al-Masri: In Texas, they used to pay $1 per hour. I was told that if I traveled north to Chicago, they would pay $1.60 per hour. So Chicago became my target. In 1953, my first job involved working two shifts earning $1.60 per hour. I earned $1,000 by the end of summer, which enabled me to pay my tuition fees to study for a year in Texas.

Knowledge at Wharton: Your father was the mukhtar of Nablus. Did he have any business interests? Did you have to start from scratch?

al-Masri: My father was a goldsmith and was in partnership with a Christian from Nablus. They had another partner who dealt in jewelry. He also sold grains and filling material and had other diversified interests.

I started building my businesses from scratch.

Knowledge at Wharton: In 1956, when you returned to the Gulf and set up Edgo, your main business was drilling wells for water — not oil. The wells were used to develop green cities such as Dubai and Riyadh. Can you tell us a bit about the challenges?

al-Masri: In 1956, I came back from America and established a company in Jordan called Jordan Office for Geological Services, mining for minerals and drilling for water. I visited the capitals of the Arab world from Algeria to Egypt to Dubai. We could not find oil in Jordan and so started drilling for oil in Saudi Arabia. But we discovered that water was easier to find. We established one of the first privately-owned engineering companies in the region known as Edgo (short for Engineering & Development Group) and established about 1,000 water wells over 25-30 years. We were good at water well drilling, but we diversified into servicing the oil industry by installing electric pumps in the wells.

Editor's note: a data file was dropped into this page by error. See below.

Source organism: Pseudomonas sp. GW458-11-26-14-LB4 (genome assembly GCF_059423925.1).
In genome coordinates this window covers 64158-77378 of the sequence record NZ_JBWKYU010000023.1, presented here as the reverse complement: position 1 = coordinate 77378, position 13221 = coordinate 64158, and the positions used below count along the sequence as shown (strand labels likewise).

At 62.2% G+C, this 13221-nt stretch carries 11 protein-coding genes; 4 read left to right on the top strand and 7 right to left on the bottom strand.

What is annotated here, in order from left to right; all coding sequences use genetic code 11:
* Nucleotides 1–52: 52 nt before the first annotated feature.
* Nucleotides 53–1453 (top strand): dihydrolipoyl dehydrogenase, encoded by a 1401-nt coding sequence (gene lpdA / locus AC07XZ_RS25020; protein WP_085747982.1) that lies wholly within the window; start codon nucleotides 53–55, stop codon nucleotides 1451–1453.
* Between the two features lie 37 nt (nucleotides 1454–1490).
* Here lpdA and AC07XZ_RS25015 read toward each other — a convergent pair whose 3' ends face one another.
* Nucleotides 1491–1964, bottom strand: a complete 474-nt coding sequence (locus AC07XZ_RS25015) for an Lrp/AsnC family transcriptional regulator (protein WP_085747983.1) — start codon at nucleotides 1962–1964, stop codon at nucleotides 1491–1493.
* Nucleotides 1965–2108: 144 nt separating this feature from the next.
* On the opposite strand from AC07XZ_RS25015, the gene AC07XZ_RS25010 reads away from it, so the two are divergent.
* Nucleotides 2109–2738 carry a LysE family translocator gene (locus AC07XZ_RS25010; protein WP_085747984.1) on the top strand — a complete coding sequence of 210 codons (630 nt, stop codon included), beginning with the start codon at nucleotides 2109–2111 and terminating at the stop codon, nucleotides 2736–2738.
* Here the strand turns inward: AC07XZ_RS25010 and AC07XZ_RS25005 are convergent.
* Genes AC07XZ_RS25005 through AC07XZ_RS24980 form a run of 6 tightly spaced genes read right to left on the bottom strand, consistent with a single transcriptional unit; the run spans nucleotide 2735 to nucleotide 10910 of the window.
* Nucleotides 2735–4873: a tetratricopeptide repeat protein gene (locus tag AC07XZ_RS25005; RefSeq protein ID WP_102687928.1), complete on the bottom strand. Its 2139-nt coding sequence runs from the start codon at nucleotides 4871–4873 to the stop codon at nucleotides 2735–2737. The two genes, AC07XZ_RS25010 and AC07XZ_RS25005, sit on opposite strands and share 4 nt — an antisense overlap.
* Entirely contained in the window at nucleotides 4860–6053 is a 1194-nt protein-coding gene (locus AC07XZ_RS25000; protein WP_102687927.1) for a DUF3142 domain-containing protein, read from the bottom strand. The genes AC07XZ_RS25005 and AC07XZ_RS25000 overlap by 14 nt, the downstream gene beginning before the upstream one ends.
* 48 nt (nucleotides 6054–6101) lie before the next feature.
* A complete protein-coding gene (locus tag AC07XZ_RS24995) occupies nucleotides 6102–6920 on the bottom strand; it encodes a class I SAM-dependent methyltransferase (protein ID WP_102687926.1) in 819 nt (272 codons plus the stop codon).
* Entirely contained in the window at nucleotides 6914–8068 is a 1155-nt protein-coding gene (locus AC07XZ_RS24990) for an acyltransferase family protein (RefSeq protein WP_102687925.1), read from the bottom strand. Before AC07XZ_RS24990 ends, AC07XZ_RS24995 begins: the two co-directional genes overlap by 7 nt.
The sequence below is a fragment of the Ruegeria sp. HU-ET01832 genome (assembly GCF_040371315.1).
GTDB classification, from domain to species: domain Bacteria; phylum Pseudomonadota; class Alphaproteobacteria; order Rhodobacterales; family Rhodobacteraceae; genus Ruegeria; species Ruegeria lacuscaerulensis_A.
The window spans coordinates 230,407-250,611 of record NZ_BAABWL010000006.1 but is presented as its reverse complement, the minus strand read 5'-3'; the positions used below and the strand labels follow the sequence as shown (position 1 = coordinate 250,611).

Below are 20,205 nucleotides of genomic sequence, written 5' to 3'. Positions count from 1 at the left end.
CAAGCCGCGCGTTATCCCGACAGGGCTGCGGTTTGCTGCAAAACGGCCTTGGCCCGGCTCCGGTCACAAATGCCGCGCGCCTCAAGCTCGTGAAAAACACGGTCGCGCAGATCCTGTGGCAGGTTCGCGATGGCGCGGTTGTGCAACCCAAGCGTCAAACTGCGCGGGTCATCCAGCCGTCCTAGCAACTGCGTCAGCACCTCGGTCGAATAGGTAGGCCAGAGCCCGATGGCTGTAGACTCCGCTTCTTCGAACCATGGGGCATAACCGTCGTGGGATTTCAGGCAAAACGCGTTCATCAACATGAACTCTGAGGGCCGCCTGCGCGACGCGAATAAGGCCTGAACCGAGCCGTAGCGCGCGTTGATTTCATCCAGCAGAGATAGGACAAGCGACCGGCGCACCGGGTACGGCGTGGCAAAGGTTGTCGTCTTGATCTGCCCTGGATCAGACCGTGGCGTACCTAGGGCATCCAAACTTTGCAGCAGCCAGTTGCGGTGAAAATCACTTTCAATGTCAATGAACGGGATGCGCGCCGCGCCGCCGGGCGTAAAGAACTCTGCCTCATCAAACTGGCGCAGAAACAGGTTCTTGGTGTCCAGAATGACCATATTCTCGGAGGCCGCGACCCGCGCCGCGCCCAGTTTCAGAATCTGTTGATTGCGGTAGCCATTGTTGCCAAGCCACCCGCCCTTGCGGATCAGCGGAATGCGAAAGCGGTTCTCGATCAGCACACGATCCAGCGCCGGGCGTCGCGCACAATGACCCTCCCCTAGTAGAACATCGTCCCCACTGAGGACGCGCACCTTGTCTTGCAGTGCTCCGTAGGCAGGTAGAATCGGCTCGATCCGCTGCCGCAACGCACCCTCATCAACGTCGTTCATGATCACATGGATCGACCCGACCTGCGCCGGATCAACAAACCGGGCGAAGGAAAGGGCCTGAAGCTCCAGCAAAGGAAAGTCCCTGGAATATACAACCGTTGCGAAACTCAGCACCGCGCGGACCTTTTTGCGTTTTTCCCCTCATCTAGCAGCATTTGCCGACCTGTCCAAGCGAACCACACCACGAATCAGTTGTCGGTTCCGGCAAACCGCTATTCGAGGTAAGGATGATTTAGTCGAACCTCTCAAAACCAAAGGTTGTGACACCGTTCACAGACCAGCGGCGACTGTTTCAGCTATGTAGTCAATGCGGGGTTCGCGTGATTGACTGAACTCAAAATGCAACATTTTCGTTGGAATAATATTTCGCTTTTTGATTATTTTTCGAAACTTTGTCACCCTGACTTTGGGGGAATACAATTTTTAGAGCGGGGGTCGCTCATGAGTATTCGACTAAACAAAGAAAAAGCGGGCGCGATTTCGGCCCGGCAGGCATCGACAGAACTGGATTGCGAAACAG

Among the challenges was getting recognized as an expert in the field and securing contracts. It was a matter of being in the right place at the right time and lots of luck. Another challenge was drilling for water in very severe conditions. If you had enough money and the right equipment it was easy. But we did not have enough money and had also to work with equipment dating back to the Second World War. We often did not have enough to eat. Drinking water was sometimes problematic because we did not know the quality of the water we were drinking. Also, I had to devote so much time to these operations that I had very little time for my family. We had six children and I didn’t get to spend as much time with them growing up as I would have liked. It was very tough.

Knowledge at Wharton: Edgo then went into gas and power. Later, it diversified into construction, telecommunications, technology, real estate and project financing. Where do you have operations now? What is your vision for Edgo?

“To the best of my ability I feel I have contributed to the peace process, both behind the scenes and upfront, in encouraging the two opposing sides to be more flexible.”

al-Masri: At that time, we were building the airport in Riyadh and some other projects in Saudi Arabia. Edgo now operates across the Middle East and Africa, with some presence in countries outside these regions. We are diversified in numerous fields and, many years ago, I left the management of the company in capable hands. My attention now is more focused on my activities in Palestine.